## Eq

LYAHFGG:

`Eq` is used for types that support equality testing. The functions its members implement are `==` and `/=`.

Cats’ equivalent for the `Eq` typeclass is also called `Eq`. `Eq` was moved from non/algebra into cats-kernel subproject, and became part of Cats:

``````import cats._, cats.syntax.all._

1 === 1
// res0: Boolean = true
``````
``````1 === "foo"
// error: type mismatch;
//  found   : String("foo")
//  required: Int
// 1 === "foo"
//       ^^^^^
``````
``````(Some(1): Option[Int]) =!= (Some(2): Option[Int])
// res2: Boolean = true
``````

Instead of the standard `==`, `Eq` enables `===` and `=!=` syntax by declaring `eqv` method. The main difference is that `===` would fail compilation if you tried to compare `Int` and `String`.

In algebra, `neqv` is implemented based on `eqv`.

``````/**
* A type class used to determine equality between 2 instances of the same
* type. Any 2 instances `x` and `y` are equal if `eqv(x, y)` is `true`.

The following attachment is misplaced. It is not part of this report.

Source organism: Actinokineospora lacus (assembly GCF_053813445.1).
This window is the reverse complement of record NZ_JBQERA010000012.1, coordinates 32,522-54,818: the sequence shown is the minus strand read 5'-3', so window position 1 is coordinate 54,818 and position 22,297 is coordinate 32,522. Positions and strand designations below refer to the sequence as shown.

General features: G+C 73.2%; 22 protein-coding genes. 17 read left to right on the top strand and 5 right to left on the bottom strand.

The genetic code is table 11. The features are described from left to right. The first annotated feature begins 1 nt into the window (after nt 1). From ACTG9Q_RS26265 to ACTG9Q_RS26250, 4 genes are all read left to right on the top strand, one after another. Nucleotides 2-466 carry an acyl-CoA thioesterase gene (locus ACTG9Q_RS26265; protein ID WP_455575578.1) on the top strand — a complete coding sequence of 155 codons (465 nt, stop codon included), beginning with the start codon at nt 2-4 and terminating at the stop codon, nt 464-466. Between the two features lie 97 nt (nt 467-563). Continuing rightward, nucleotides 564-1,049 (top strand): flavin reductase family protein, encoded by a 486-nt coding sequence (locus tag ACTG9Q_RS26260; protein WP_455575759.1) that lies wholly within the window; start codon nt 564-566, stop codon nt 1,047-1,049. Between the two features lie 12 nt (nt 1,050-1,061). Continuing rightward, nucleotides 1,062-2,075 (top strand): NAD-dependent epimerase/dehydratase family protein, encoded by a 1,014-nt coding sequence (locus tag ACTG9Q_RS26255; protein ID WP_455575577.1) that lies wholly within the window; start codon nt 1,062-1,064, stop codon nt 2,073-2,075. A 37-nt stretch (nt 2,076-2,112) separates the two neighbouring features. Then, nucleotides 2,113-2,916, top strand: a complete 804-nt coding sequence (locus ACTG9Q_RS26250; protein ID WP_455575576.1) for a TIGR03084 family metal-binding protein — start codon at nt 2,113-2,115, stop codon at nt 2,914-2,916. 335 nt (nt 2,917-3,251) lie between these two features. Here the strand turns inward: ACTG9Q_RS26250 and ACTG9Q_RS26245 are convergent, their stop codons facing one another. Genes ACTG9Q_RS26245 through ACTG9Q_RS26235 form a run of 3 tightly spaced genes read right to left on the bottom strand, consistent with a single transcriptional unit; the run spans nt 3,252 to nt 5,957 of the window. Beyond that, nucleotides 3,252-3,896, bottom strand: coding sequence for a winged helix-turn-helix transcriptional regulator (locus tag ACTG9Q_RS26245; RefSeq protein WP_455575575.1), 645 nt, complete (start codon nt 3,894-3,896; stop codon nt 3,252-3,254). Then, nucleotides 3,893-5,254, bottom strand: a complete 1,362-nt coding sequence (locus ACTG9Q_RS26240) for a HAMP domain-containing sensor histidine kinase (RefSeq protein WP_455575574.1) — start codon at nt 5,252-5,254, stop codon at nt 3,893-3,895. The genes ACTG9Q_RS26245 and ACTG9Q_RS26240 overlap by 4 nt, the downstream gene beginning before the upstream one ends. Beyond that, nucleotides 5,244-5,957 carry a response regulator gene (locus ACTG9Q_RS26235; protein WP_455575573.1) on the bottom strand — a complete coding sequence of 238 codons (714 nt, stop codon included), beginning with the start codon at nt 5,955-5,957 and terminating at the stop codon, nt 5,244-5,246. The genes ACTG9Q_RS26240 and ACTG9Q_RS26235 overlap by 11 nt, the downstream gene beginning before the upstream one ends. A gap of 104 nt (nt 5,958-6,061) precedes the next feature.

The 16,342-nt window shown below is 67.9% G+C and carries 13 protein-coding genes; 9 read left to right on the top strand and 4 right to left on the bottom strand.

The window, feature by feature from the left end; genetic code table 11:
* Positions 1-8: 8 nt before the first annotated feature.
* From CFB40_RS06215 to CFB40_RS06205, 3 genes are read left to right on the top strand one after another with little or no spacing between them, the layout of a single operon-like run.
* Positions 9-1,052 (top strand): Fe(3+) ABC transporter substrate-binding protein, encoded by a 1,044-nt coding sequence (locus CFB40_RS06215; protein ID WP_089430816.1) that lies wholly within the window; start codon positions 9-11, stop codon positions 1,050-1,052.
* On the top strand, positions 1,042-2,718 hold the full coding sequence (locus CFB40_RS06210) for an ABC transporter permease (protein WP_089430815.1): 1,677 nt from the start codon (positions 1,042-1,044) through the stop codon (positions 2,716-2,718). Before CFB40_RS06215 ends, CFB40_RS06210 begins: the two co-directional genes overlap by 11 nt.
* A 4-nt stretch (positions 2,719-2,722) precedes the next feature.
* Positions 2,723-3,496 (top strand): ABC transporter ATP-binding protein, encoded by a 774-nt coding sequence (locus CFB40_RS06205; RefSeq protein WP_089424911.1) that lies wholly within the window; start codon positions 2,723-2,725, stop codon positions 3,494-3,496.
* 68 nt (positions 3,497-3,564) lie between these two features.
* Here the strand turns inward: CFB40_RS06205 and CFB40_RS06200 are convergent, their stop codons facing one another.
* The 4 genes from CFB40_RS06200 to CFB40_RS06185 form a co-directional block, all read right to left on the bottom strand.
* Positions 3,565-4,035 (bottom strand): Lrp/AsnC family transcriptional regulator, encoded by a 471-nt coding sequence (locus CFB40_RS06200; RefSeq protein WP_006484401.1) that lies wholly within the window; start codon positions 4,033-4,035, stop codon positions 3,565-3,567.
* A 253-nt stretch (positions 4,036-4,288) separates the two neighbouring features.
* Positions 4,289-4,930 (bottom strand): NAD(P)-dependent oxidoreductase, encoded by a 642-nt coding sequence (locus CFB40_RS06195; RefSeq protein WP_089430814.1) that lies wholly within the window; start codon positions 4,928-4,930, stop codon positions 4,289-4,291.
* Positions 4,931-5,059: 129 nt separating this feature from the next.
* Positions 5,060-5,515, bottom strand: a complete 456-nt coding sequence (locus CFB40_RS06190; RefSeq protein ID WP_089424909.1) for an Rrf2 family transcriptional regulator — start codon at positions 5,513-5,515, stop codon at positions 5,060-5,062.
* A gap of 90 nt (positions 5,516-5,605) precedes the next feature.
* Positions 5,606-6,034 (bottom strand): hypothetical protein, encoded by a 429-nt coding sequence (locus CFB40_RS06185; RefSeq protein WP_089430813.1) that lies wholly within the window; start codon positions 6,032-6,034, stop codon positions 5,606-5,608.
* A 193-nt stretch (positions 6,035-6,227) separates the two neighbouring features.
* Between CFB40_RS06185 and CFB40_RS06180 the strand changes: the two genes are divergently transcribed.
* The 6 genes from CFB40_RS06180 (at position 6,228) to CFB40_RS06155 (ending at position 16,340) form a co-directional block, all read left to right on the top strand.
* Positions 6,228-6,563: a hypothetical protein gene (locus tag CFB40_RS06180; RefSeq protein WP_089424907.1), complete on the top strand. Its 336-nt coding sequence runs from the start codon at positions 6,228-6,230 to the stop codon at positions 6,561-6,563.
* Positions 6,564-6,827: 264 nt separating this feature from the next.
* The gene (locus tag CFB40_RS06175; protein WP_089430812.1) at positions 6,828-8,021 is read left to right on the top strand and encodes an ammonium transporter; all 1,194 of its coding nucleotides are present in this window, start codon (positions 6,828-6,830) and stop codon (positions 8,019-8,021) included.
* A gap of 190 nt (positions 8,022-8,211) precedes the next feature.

* Moreover, `eqv` should form an equivalence relation.
*/
trait Eq[@sp A] extends Any with Serializable { self =>

/**
* Returns `true` if `x` and `y` are equivalent, `false` otherwise.
*/
def eqv(x: A, y: A): Boolean

/**
* Returns `false` if `x` and `y` are equivalent, `true` otherwise.
*/
def neqv(x: A, y: A): Boolean = !eqv(x, y)

....
}
``````

This is an example of polymorphism. Whatever equality means for the type `A`, `neqv` is the opposite of it. It does not matter if it’s `String`, `Int`, or whatever. Another way of looking at it is that given `Eq[A]`, `===` is universally the opposite of `=!=`.

I’m a bit concerned that `Eq` seems to be using the terms “equal” and “equivalent” interchangably. Equivalence relationship could include “having the same birthday” whereas equality also requires substitution property.